Vulnerabilities in udev

Agathoklis D. Hatzimanikas a.hatzim at
Mon Apr 27 15:03:34 PDT 2009

On Mon, Apr 27, at 02:52 Bruce Dubbs wrote:
> Mike McCarty wrote:
> > Well, you see there are two exposures involved, the obvious one
> > 
> > 	possible exploit of known vulnerability
> > 
> > and the less obvious one
> > 
> > 	replacing working code with with defective code
> > 
> > The first exposure is relatively easy to evaluate; the latter is less
> > so, but exists nonetheless. I like to hear that a given patch or other
> > fix has "burnt in" for a while, especially where exposure due to
> > the know vulnerability has low or even nonexistent possibility of
> > exploit.
> > 
> > I was hoping to get more information about how to evaluate my exposure.
> Look at the source of the patch.  The header says that the changes are from 
> upstream.  They will be in future versions of the code.  To evaluate the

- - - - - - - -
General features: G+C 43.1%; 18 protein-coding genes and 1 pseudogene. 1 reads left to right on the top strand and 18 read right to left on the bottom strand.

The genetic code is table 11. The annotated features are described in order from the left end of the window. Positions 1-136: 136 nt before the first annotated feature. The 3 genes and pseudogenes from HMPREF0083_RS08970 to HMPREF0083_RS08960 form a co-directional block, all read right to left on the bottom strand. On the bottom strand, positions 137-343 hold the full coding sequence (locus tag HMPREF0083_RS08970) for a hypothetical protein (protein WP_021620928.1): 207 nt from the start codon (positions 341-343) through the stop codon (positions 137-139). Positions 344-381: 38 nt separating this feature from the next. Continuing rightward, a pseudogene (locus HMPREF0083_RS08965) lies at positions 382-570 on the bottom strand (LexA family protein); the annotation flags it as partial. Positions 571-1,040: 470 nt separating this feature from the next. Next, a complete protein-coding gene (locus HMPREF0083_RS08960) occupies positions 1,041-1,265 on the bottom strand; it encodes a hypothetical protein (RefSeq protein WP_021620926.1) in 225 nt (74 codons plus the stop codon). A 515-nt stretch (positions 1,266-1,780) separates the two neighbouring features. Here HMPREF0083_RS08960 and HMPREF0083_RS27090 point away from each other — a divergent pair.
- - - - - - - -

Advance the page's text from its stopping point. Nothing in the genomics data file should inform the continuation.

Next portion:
> vulnerability, the header says it fixes CVE-2009-1185 and CVE-2009-1186.  Google 
> that and you can read all about it.

This is pretty serious.

And for Mike,

LFS is actually teaching administration, so it has the obligation and
the duty to teach the user to follow religiously the recommendations as
far it concerns security problems; in fact I would like to use the
*preach* expression instead of teach, to emphasize how the administrator
should take seriously the security domain.

So while the individual can choose, by looking to the security reports,
not to fix the vulnerabilities in her machine, in LFS we have *no* other
choice than to report them and publish fixes (if available), no matter how
critical they are. We are talking here about practices.
Actually this is a gift (learning good practices) you take for free if
you follow LFS, or a serious Linux or BSD distribution, even for a short
period of time.
This is the strength of the Open Source world and no matter the recent
bloat (mostly in Linux) security is taken seriously to this part of the


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